Let $R$ be the ring of all functions $f : \Bbb{R}\longrightarrow \Bbb{R}$ which are continuous outside $(-1,1)$ and let $S$ be the ring of all functions $f : \Bbb{R}\longrightarrow \Bbb{R}$ which are continuous outside a bounded open interval containing zero (depended on $f$). Is it true that $R \cong S$?

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    $\begingroup$ The sets of idempotents of $R$ and $S$ have non-isomorphic multiplicative structure. $\endgroup$ – Dag Oskar Madsen Sep 12 '13 at 14:55
  • $\begingroup$ @DagOskarMadsen I am not sure about that $\endgroup$ – user30300 Sep 13 '13 at 13:33
  • $\begingroup$ @Sally Give me time, I'm writing down a proof. The key is looking at primitive idempotents. $\endgroup$ – Dag Oskar Madsen Sep 13 '13 at 13:45
  • $\begingroup$ I agree. Note that in both rings the constant $-1$ can be characterized multiplicatively as the only square root $r$ of $1$ such that for any nonzero square $q$ the element $rq$ is not a square. So the argument I wrote below actually shows that $R$ and $S$ have non-isomorphic multiplicative structures. $\endgroup$ – Pietro Majer Sep 13 '13 at 17:37

They are not ring isomorphic, because e.g. $R$ has the following property of a ring $X$, and $S$ does not:

There is a non zero element $u \in X$ such that for any invertible $f\in X$ either $uf$ or $-uf$ is a square, and for some $g\in X$ neither $ug$ nor $-ug$ is a square.

  • $\begingroup$ Here $u:=\chi_{[1,+\infty)}$ in the case of $X=R$. One may state several analogous properties in terms of notions such as invertible /idempotent /square /square root of $1$. $\endgroup$ – Pietro Majer Sep 12 '13 at 17:12
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    $\begingroup$ Yes. But why is this question still open at MO, do you think? $\endgroup$ – Todd Trimble Sep 13 '13 at 16:41

An idempotent $u$ is called primitive if the equation of idempotents $$(1-u)x=0$$ has a unique non-zero solution $x=u$. The primitive idempotents in $R$ are $\chi_{\{a\}}$ for $a \in (-1,1)$ and $\chi_{(-\infty,-1]}$ and $\chi_{[1,+\infty)}$. For ease of notation give two last mentioned primitive idempotents index $-1$ and $1$ respectively. The primitive idempotents in $S$ are indexed by $a \in \mathbb R$.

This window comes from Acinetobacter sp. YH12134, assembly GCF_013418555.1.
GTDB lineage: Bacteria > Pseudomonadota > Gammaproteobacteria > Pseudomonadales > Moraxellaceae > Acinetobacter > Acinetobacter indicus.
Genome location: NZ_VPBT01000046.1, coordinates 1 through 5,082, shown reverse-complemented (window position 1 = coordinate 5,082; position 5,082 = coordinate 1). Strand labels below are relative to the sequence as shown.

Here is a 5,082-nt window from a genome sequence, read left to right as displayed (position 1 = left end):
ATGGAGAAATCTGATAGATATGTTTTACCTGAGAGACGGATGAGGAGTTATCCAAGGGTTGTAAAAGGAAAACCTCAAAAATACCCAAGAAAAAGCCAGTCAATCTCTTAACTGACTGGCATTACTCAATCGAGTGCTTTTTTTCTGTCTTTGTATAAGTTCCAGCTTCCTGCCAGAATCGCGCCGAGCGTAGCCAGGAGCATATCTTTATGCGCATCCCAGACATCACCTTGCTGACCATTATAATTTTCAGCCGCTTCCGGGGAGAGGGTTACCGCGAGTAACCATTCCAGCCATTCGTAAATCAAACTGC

A ring isomorphism $\phi \colon R \rightarrow S$ would then define a bijection $\tilde \phi \colon [-1,1] \rightarrow \mathbb R$. Let $A=\tilde \phi^{-1}(\mathbb Q) \subseteq [-1,1]$, where $\mathbb Q$ denotes the rational numbers. Then $\chi_A$ is an idempotent in $R$ with the property that $\chi_A \cdot \chi_{\{a\}} \neq 0$ for all $a \in A$ and $\chi_A \cdot \chi_{\{a\}}= 0$ for all $a \in [-1,1] \smallsetminus A$.

The idempotent $\phi(\chi_A) \in S$ must be of the form $\chi_B$ for some $B \subseteq \mathbb R$. We must have $$\chi_B \cdot \chi_{\{\tilde \phi(a)\}}=\phi(\chi_A \cdot \chi_{\{a\}}) \neq 0$$ for all $a \in A$ and $$\chi_B \cdot \chi_{\{\tilde \phi(a)\}}=\phi(\chi_A \cdot \chi_{\{a\}}) = 0$$ for all $a \in [-1,1] \smallsetminus A$. Therefore $B$ contains all the rational numbers and no numbers that are not rational. But $\chi_{\mathbb Q}$ is not an element of $S$ and we reach a contradiction. Therefore there is no ring isomorphism $\phi \colon R \rightarrow S$.

  • $\begingroup$ By the way I could write the first equation as $ux=x$ so that it becomes clearer I'm only using the multiplicative structure. $\endgroup$ – Dag Oskar Madsen Sep 13 '13 at 15:35
  • $\begingroup$ @pin2 its okay. I will delete my question $\endgroup$ – user30300 Sep 13 '13 at 18:17
  • $\begingroup$ Definitely worth upvoting but I accepted @pietroMajer's solution since that solution helped me more. $\endgroup$ – user39207 Sep 13 '13 at 19:24

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